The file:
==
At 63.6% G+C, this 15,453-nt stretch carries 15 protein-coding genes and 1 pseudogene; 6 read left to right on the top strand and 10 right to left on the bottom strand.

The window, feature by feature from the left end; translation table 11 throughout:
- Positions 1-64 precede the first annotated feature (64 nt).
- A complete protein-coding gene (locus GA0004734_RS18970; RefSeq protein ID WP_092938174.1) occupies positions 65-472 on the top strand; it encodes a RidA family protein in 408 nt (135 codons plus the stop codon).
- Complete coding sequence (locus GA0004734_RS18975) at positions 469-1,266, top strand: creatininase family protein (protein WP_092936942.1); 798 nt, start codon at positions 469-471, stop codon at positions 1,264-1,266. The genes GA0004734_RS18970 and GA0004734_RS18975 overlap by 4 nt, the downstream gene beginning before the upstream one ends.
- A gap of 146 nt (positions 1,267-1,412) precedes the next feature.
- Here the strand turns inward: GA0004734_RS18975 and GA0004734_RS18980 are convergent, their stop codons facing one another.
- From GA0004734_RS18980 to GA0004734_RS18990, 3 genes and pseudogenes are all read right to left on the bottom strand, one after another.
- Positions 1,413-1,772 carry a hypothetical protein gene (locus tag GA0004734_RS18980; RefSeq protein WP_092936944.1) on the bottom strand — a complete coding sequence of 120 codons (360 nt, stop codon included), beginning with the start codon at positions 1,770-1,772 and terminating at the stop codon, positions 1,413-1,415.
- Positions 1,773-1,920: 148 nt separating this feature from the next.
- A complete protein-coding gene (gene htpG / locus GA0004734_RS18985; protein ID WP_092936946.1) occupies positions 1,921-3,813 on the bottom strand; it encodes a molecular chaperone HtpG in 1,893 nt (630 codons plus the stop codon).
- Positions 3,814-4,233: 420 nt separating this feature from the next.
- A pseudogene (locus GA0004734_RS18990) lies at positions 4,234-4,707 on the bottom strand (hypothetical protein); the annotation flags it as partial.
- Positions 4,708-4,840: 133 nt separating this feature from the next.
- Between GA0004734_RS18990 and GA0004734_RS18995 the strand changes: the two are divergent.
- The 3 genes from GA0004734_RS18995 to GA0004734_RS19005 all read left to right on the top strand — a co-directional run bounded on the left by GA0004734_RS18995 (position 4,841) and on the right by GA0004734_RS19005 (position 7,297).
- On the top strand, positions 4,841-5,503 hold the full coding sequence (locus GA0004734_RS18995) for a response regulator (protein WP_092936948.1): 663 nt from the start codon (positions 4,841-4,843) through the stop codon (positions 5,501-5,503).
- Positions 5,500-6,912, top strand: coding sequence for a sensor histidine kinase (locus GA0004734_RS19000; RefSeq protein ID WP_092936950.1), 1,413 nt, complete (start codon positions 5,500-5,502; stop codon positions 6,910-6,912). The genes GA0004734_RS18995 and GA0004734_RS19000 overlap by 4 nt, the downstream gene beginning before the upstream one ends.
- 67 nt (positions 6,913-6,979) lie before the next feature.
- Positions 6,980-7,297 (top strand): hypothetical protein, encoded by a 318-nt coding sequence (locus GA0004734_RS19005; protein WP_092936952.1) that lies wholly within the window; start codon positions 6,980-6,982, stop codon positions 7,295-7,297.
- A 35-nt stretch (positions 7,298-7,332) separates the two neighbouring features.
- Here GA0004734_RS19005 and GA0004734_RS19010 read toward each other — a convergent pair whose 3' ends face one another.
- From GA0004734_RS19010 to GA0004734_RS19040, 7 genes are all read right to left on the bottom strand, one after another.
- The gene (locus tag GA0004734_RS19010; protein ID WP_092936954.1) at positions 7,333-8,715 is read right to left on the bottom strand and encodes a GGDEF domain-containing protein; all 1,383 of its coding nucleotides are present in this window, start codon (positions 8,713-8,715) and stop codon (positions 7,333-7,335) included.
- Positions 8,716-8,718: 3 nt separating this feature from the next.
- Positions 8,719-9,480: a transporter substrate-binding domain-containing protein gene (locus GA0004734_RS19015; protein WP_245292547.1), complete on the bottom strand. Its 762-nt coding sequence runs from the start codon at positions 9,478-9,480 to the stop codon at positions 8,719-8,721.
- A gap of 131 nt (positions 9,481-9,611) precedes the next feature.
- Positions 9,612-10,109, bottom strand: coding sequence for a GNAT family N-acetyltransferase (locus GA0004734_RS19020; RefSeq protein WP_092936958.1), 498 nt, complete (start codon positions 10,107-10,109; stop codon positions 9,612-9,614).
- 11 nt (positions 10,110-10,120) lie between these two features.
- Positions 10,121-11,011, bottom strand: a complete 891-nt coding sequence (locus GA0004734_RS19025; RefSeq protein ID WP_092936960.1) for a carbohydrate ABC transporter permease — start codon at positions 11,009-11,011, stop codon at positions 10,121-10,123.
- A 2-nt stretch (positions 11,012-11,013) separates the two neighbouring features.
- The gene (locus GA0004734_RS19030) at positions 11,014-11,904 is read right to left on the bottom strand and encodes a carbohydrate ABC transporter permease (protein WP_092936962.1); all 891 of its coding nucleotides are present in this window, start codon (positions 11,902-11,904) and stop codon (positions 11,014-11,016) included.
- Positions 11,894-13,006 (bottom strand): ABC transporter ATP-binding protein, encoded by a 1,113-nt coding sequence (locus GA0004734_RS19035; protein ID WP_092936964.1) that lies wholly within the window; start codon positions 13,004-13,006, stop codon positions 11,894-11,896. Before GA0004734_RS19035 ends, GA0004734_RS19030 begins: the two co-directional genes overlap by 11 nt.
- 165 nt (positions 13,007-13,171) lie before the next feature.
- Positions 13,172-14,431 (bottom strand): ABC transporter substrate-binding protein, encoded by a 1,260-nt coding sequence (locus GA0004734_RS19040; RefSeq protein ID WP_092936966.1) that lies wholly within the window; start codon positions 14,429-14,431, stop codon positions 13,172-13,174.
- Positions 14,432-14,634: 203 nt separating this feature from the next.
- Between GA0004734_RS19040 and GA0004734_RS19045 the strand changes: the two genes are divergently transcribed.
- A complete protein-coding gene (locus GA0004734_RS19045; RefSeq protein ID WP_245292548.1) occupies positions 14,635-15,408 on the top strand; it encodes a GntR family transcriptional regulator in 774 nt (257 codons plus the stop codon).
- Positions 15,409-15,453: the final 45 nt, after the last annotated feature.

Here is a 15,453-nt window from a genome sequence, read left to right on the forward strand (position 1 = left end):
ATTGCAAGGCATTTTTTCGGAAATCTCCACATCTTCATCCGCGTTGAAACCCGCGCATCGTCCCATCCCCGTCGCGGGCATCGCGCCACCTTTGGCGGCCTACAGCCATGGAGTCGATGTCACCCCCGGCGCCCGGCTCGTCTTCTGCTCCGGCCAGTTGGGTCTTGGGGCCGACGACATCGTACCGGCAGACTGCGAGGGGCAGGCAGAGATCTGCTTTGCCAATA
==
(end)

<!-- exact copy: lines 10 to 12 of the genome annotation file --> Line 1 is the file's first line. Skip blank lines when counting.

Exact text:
- Positions 1,773-1,920: 148 nt separating this feature from the next.
- A complete protein-coding gene (gene htpG / locus GA0004734_RS18985; protein ID WP_092936946.1) occupies positions 1,921-3,813 on the bottom strand; it encodes a molecular chaperone HtpG in 1,893 nt (630 codons plus the stop codon).
- Positions 3,814-4,233: 420 nt separating this feature from the next.